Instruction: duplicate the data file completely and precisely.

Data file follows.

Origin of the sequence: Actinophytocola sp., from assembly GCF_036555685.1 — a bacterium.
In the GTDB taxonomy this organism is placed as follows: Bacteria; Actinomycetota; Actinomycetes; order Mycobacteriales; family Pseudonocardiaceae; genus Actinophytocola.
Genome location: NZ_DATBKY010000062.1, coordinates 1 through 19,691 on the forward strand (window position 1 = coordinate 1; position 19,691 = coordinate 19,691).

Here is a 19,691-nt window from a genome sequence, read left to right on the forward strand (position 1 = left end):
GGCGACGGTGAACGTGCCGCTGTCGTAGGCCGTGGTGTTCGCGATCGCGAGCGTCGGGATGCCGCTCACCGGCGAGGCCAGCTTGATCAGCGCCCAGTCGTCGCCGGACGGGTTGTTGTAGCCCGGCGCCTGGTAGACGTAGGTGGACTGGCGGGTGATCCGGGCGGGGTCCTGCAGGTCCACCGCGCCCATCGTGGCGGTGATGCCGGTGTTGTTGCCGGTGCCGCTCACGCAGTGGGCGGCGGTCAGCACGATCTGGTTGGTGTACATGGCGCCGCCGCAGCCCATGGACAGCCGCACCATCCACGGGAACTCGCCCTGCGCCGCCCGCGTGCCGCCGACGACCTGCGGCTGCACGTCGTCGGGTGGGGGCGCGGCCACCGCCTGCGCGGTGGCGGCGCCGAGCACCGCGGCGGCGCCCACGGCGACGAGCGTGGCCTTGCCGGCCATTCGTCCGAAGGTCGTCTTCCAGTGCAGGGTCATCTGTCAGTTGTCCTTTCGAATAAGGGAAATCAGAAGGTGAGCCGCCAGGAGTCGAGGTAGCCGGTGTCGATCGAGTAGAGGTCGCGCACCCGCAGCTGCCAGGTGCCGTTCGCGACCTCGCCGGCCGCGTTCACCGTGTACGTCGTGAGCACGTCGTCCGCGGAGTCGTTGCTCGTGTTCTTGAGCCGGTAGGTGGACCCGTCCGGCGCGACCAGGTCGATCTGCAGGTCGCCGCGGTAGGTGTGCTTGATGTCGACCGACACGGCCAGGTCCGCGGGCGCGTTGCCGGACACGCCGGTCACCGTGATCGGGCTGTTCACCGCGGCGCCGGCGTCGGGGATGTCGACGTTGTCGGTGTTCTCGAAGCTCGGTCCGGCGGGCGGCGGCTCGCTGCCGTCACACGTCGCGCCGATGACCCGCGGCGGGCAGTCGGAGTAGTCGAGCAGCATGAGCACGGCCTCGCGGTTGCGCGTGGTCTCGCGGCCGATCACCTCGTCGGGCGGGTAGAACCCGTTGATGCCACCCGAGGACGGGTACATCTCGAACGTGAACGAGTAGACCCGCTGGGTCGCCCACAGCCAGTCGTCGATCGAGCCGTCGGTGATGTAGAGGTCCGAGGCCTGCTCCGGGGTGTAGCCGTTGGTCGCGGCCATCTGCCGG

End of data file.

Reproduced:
Origin of the sequence: Actinophytocola sp., from assembly GCF_036555685.1 — a bacterium.
In the GTDB taxonomy this organism is placed as follows: Bacteria; Actinomycetota; Actinomycetes; order Mycobacteriales; family Pseudonocardiaceae; genus Actinophytocola.
Genome location: NZ_DATBKY010000062.1, coordinates 1 through 19,691 on the forward strand (window position 1 = coordinate 1; position 19,691 = coordinate 19,691).

Here is a 19,691-nt window from a genome sequence, read left to right on the forward strand (position 1 = left end):
GGCGACGGTGAACGTGCCGCTGTCGTAGGCCGTGGTGTTCGCGATCGCGAGCGTCGGGATGCCGCTCACCGGCGAGGCCAGCTTGATCAGCGCCCAGTCGTCGCCGGACGGGTTGTTGTAGCCCGGCGCCTGGTAGACGTAGGTGGACTGGCGGGTGATCCGGGCGGGGTCCTGCAGGTCCACCGCGCCCATCGTGGCGGTGATGCCGGTGTTGTTGCCGGTGCCGCTCACGCAGTGGGCGGCGGTCAGCACGATCTGGTTGGTGTACATGGCGCCGCCGCAGCCCATGGACAGCCGCACCATCCACGGGAACTCGCCCTGCGCCGCCCGCGTGCCGCCGACGACCTGCGGCTGCACGTCGTCGGGTGGGGGCGCGGCCACCGCCTGCGCGGTGGCGGCGCCGAGCACCGCGGCGGCGCCCACGGCGACGAGCGTGGCCTTGCCGGCCATTCGTCCGAAGGTCGTCTTCCAGTGCAGGGTCATCTGTCAGTTGTCCTTTCGAATAAGGGAAATCAGAAGGTGAGCCGCCAGGAGTCGAGGTAGCCGGTGTCGATCGAGTAGAGGTCGCGCACCCGCAGCTGCCAGGTGCCGTTCGCGACCTCGCCGGCCGCGTTCACCGTGTACGTCGTGAGCACGTCGTCCGCGGAGTCGTTGCTCGTGTTCTTGAGCCGGTAGGTGGACCCGTCCGGCGCGACCAGGTCGATCTGCAGGTCGCCGCGGTAGGTGTGCTTGATGTCGACCGACACGGCCAGGTCCGCGGGCGCGTTGCCGGACACGCCGGTCACCGTGATCGGGCTGTTCACCGCGGCGCCGGCGTCGGGGATGTCGACGTTGTCGGTGTTCTCGAAGCTCGGTCCGGCGGGCGGCGGCTCGCTGCCGTCACACGTCGCGCCGATGACCCGCGGCGGGCAGTCGGAGTAGTCGAGCAGCATGAGCACGGCCTCGCGGTTGCGCGTGGTCTCGCGGCCGATCACCTCGTCGGGCGGGTAGAACCCGTTGATGCCACCCGAGGACGGGTACATCTCGAACGTGAACGAGTAGACCCGCTGGGTCGCCCACAGCCAGTCGTCGATCGAGCCGTCGGTGATGTAGAGGTCCGAGGCCTGCTCCGGGGTGTAGCCGTTGGTCGCGGCCATCTGCCGG